# Proving Two sets have same cardinality

I'm studying on my own over the summer and I'm having a bit of trouble with this question. Also, I don't have any background in this, I haven't taken any classes in this yet so, if you choose to help, please go slow. Thanks. Anyway, here is the problem:

For any set A, finite or infinite, let B be the set of all functions mapping A into the set {0,1}. Show that the cardinality of B is the same as the cardinality of P(A) (power set of A).

Here's what progress I've made. Let f be a mapping from B to P(A). Now I have to show it's injective. Let g,h be elements of B and let x be an element of A:

f(g(x)) = f(h(x))

g, h are elements of B and B maps x to {0,1}. If g(x) = h(x) = 1 or g(x) = h(x) = 0 then we are done. But what about the possibility of g(x) = 1 and h(x) = 0 or vice-versa. How do I deal with that possibility?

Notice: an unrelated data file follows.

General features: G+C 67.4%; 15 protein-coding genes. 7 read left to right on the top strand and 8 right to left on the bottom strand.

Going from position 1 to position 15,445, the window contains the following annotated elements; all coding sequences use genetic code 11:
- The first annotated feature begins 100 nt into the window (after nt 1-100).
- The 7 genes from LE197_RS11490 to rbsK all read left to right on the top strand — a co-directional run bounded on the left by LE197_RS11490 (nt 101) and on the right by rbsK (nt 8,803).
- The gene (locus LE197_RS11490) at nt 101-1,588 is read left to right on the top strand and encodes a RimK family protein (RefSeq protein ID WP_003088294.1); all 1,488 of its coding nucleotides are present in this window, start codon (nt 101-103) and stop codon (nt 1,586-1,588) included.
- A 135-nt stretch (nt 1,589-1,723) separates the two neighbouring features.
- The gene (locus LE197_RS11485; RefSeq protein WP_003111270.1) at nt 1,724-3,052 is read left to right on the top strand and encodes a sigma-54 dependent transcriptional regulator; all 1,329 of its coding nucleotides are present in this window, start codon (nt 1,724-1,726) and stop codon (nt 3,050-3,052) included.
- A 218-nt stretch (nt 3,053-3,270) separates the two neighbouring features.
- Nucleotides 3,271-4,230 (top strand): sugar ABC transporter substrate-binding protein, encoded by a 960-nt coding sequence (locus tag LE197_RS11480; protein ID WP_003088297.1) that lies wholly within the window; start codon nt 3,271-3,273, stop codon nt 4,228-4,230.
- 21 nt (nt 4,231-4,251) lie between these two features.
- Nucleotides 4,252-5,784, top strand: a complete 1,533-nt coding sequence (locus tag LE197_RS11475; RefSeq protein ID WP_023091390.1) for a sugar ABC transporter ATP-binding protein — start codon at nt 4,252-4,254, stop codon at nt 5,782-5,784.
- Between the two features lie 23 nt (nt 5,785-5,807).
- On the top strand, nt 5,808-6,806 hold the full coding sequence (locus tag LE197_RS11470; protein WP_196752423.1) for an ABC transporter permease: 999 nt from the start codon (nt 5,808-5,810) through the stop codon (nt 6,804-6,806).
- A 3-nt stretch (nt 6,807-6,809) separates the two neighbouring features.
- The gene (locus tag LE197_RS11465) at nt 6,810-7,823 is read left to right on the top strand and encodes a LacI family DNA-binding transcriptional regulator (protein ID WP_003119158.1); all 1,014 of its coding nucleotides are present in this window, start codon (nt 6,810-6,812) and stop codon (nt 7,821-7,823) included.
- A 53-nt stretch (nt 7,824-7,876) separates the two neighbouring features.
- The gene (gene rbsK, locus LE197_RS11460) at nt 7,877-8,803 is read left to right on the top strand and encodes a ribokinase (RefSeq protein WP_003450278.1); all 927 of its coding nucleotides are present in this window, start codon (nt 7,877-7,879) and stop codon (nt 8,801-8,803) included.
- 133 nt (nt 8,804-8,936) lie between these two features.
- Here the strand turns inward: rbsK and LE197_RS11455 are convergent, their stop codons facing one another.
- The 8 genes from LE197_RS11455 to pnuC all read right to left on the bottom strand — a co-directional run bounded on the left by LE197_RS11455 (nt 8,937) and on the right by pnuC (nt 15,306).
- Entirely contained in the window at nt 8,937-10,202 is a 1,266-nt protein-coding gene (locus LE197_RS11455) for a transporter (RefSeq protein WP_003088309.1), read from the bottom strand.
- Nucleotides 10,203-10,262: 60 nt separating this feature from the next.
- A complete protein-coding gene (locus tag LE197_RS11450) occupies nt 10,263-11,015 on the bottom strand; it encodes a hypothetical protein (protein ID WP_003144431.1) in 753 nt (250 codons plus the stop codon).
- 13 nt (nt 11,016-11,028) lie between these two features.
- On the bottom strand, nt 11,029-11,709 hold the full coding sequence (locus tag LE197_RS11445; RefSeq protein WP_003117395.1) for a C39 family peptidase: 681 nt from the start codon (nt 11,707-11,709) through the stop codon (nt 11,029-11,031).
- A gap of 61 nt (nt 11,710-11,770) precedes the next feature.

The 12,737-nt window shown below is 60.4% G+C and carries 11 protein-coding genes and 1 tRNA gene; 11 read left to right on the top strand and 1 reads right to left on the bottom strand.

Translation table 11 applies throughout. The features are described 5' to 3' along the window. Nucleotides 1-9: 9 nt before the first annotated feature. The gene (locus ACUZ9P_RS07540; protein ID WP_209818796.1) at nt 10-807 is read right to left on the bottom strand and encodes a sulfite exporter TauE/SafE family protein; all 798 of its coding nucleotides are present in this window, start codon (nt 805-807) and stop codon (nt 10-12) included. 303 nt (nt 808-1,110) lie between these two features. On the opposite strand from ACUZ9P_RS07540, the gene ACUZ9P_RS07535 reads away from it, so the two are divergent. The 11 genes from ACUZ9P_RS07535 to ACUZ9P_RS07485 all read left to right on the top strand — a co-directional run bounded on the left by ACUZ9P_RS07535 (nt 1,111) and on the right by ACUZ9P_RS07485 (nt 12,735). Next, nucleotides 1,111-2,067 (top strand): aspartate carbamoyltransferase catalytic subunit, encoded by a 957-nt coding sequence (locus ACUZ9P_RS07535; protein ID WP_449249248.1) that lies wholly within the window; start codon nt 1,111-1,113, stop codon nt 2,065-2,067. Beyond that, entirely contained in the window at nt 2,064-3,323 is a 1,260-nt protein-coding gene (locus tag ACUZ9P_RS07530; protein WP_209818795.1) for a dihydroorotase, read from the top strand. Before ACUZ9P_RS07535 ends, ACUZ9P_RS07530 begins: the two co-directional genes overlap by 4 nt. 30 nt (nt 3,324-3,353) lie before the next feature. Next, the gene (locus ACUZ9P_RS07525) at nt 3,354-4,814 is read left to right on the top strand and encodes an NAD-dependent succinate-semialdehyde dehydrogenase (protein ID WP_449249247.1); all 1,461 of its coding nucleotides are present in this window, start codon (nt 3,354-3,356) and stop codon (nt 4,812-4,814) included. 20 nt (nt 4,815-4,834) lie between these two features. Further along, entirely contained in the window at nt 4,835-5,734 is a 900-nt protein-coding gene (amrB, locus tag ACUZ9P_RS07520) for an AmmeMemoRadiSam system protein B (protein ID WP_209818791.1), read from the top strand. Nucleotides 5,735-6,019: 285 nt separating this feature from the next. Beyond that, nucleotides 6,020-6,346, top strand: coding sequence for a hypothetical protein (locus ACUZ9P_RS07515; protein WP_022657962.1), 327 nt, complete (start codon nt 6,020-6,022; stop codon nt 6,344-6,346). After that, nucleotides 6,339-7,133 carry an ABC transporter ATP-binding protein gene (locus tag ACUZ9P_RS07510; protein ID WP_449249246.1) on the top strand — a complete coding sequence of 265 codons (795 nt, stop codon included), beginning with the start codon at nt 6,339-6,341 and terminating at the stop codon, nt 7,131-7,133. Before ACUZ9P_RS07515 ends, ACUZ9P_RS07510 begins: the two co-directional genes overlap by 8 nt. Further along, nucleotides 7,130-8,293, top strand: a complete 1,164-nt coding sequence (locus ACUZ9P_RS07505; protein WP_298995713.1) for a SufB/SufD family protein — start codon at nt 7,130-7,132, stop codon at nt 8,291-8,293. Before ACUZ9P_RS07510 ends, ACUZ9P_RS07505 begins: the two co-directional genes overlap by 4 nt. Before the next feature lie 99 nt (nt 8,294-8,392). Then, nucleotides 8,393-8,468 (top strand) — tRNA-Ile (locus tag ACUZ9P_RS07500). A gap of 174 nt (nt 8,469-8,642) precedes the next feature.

• You have to show that a bijective map exists. You cannot show that any given map is bijective. Commented Jun 29, 2014 at 14:01
• You haven't said what $f$ is, there's no reason to assume it is injective at all. Certainly not all functions from $B$ to $P(A)$ are injective, so without explicitly constructing the function you cannot complete this proof. Commented Jun 29, 2014 at 14:01

Hint: treat $B$ as a kind of indicator function for $P(A)$ - i.e. if $f:A\to\{0,1\}$ is a function, then $\{a \in A : f(a) = 1\}$ is a subset of A
Given some $f \in B$ consider $$S_f = \{x \in A : f(x) = 1\} \in P(A)$$ prove this correspondence is a bijection. That is show $f \mapsto S_f$ is a bijection $B \to P(A)$.